Identity expression, safe spaces, and advocacy

I recently admitted to a colleague that I had hoped to write in this blog monthly and that my public reflections have become much further apart as my job responsibilities, relationships on campus, and teaching load expands.  I am not able to jump online and immediately share my experiences and reflections, but there is one moment from last month that remains in my mind, and so I’m sharing, and processing some more, now.

As the semester started, I was reminded by April Hathcock of the importance of creating welcoming spaces on campus and of the value in providing microaffirmations to show individuals that they belong.   Since most of my initial interactions with students are in library instruction sessions, I do my best to be approachable and to affirm to students that they belong in the library, that it is my responsibility to help them find and use information resources, and that I am someone that they can rely on and relate to.  In an effort to meet students, I introduce myself by name and pronouns, and ask them to do the same.  Most of the time, this is a non-issue in classes.  Occasionally, students ask what it means to identify their pronouns.  This semester, I had a student refuse, saying he doesn’t believe in “that modern mumbo-jumbo.”  This individual was a white adult male and I was frustrated and baffled about how to deal with the situation.  I blundered my way through a brief conversation with him, while his white male professor stood behind him wide-eyed and silent.  There were a lot of power dynamics at play here and, while I understand that many other things could have happened, I left the class determined that I would handle it better if a similar situation ever happens again.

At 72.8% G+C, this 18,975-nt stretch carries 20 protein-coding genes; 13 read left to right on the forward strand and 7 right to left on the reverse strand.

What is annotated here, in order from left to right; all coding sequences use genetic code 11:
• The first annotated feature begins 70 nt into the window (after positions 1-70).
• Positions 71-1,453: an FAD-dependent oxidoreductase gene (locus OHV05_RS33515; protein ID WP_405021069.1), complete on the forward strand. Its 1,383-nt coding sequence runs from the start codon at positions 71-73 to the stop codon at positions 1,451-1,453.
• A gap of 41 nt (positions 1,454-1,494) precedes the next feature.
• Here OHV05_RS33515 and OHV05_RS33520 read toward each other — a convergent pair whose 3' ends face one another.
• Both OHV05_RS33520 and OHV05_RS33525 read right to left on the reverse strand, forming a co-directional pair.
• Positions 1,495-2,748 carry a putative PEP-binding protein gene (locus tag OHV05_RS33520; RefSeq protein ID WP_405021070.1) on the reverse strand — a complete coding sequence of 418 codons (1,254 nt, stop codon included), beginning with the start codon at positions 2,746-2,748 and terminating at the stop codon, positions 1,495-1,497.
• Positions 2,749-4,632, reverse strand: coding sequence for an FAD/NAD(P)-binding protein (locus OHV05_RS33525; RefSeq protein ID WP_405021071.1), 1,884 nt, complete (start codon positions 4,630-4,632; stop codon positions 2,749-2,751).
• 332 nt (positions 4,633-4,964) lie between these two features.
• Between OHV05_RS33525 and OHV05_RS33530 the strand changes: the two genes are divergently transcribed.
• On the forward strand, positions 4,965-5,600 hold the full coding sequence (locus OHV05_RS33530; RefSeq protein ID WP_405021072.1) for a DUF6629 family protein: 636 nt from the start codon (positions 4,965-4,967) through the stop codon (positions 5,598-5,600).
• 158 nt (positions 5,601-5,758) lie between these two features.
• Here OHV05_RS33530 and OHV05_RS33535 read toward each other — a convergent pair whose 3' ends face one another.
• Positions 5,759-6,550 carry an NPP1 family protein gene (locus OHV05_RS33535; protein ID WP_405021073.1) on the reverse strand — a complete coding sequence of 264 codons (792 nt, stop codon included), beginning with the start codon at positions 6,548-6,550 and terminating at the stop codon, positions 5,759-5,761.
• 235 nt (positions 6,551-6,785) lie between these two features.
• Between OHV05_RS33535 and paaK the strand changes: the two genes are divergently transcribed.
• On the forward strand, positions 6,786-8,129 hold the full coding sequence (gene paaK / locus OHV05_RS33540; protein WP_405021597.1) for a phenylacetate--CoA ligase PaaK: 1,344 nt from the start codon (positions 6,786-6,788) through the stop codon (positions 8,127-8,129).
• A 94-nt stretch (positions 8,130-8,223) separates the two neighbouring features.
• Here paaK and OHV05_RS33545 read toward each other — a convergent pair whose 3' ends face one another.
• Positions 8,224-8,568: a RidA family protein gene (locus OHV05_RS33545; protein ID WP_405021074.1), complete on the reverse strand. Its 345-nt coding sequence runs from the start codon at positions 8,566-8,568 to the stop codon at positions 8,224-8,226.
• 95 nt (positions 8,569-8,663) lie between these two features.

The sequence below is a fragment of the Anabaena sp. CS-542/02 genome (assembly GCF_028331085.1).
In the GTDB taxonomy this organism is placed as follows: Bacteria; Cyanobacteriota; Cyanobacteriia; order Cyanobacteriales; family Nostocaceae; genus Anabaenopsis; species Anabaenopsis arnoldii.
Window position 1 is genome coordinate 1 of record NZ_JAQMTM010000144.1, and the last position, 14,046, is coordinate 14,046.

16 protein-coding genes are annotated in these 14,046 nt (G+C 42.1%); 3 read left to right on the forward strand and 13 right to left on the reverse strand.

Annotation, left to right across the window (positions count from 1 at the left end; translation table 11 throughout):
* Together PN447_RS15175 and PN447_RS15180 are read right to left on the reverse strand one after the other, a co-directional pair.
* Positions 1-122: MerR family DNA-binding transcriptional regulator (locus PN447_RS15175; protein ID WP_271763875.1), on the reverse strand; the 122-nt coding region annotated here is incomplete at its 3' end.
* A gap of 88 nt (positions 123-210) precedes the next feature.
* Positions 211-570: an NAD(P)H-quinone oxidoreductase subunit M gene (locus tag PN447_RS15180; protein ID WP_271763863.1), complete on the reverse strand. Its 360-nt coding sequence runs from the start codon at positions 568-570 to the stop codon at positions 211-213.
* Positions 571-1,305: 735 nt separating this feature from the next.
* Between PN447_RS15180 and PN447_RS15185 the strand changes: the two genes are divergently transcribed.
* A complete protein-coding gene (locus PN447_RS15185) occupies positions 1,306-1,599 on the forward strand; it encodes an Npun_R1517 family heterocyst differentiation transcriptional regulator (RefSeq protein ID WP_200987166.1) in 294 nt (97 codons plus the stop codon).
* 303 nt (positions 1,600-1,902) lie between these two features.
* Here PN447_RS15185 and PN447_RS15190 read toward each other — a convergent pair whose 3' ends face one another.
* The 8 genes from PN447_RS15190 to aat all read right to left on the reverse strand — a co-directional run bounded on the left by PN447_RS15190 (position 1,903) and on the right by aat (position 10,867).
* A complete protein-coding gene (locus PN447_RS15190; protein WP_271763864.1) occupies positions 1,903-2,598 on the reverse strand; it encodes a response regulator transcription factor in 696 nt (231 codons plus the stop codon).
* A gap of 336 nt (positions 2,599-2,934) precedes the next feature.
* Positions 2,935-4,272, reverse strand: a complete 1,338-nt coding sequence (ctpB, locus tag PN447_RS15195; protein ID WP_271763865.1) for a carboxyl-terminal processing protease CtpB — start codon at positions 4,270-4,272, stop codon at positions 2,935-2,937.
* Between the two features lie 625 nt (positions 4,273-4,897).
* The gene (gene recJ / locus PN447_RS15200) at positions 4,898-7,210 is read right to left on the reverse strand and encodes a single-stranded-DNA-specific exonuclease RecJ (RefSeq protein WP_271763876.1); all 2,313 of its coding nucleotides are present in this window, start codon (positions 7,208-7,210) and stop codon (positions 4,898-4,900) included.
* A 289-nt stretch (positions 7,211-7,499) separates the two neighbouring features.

I later read Veronica Arellano Douglas’ entry about allowing students to create systems of learning that encourage them to “set their own limits and share what they feel comfortable sharing.”  She emphasized that if we require students to share, “it can’t be on the dominant group’s terms.”

So this is where I have landed, though I would love to hear your thoughts and suggestions.  When I introduce myself I say, “I would appreciate if you share your pronouns with me, as it helps me perform my job with excellence and not make gender-normative assumptions.”  Should a student say rude things in response, I will tell them that it is out of respect for the diversity of human experience and maintain that they don’t need to participate, but they do need to be respectful.

I realize that this scenario is one in which an individual with privileged identities was communicating that he was uncomfortable, but I think it remains true that we cannot force students to share their pronouns, potentially making a space unsafe.  I do think, however, that it is important for me to make a request students share their pronouns with me, so that I’m not assuming the dominant group’s terms.  This is an example of a situation where I am able to leverage my own privilege in order to ally myself with individuals on the margins.  This is what it is like to be an advocate, it is difficult work that doesn’t always go perfectly the first time.  But through reflection and persistence I hope it goes better the next.

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